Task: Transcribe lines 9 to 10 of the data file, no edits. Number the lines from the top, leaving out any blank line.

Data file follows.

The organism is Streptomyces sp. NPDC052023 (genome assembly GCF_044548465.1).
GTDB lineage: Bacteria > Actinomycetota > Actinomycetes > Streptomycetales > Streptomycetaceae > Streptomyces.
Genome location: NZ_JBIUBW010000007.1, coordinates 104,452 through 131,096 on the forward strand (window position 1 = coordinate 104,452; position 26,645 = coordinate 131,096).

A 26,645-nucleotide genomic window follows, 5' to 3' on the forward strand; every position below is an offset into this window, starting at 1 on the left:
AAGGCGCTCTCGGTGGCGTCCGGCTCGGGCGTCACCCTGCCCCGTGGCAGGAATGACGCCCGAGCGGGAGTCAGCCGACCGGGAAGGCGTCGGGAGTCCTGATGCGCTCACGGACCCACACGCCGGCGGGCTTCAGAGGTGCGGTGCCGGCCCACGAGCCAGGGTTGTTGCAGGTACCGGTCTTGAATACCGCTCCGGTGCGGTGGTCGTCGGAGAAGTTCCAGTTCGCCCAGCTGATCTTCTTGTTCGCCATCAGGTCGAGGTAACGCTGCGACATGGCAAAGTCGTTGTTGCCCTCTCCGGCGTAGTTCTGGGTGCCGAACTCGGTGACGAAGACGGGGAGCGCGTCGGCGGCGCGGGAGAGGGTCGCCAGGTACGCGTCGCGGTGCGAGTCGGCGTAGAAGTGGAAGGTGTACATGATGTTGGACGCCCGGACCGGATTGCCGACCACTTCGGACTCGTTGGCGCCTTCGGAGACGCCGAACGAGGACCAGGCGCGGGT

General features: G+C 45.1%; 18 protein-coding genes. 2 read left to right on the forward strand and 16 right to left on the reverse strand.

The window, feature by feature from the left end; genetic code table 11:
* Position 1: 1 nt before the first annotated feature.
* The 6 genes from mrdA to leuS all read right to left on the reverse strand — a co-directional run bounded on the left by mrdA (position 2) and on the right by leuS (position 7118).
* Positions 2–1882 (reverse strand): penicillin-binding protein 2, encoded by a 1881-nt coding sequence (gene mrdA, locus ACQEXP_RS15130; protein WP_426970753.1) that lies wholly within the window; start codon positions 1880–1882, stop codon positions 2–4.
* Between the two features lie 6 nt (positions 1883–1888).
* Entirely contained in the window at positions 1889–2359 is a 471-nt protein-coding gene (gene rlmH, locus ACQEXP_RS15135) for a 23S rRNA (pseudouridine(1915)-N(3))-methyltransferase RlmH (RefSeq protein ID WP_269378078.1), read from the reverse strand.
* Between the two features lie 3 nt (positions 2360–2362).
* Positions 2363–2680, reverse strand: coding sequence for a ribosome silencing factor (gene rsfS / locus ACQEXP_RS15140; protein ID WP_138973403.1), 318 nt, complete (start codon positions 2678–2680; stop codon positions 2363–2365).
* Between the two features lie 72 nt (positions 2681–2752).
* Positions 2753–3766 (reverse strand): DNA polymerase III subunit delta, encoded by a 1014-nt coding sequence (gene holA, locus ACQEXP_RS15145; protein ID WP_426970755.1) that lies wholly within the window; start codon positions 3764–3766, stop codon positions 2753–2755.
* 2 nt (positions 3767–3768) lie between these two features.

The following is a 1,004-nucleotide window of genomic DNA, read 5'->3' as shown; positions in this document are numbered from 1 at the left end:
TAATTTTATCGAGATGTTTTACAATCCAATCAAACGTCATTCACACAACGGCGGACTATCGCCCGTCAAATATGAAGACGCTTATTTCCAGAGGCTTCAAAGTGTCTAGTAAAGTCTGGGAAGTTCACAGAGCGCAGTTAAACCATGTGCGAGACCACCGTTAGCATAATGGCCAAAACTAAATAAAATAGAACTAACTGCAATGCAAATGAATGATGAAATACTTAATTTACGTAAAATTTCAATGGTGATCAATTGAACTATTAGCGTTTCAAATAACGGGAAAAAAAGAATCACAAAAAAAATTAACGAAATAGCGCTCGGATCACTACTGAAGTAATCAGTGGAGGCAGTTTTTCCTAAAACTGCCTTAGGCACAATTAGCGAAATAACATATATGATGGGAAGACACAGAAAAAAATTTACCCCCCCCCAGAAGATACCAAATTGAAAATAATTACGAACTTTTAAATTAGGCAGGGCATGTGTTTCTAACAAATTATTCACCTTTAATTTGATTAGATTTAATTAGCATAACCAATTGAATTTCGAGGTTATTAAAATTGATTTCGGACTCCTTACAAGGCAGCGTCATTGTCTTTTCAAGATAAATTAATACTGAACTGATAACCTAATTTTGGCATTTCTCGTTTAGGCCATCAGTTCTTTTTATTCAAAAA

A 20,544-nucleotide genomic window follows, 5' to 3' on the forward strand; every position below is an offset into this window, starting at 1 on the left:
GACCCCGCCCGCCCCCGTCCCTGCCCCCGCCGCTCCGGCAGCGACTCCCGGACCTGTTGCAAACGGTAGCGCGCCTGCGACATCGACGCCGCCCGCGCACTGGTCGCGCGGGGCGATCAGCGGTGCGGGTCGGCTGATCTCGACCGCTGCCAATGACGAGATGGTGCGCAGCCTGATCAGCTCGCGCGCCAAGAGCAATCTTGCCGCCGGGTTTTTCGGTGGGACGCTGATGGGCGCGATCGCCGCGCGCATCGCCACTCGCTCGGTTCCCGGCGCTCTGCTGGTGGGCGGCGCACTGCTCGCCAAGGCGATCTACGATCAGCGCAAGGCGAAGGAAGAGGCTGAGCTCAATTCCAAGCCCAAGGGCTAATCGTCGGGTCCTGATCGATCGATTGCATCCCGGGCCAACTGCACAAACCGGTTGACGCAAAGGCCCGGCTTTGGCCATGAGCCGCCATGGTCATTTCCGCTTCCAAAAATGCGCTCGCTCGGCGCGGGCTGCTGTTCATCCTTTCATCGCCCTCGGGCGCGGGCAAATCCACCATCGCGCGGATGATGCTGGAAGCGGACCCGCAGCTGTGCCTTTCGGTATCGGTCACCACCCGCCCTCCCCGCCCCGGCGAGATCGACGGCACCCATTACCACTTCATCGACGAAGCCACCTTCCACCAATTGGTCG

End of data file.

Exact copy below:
* The 6 genes from mrdA to leuS all read right to left on the reverse strand — a co-directional run bounded on the left by mrdA (position 2) and on the right by leuS (position 7118).
* Positions 2–1882 (reverse strand): penicillin-binding protein 2, encoded by a 1881-nt coding sequence (gene mrdA, locus ACQEXP_RS15130; protein WP_426970753.1) that lies wholly within the window; start codon positions 1880–1882, stop codon positions 2–4.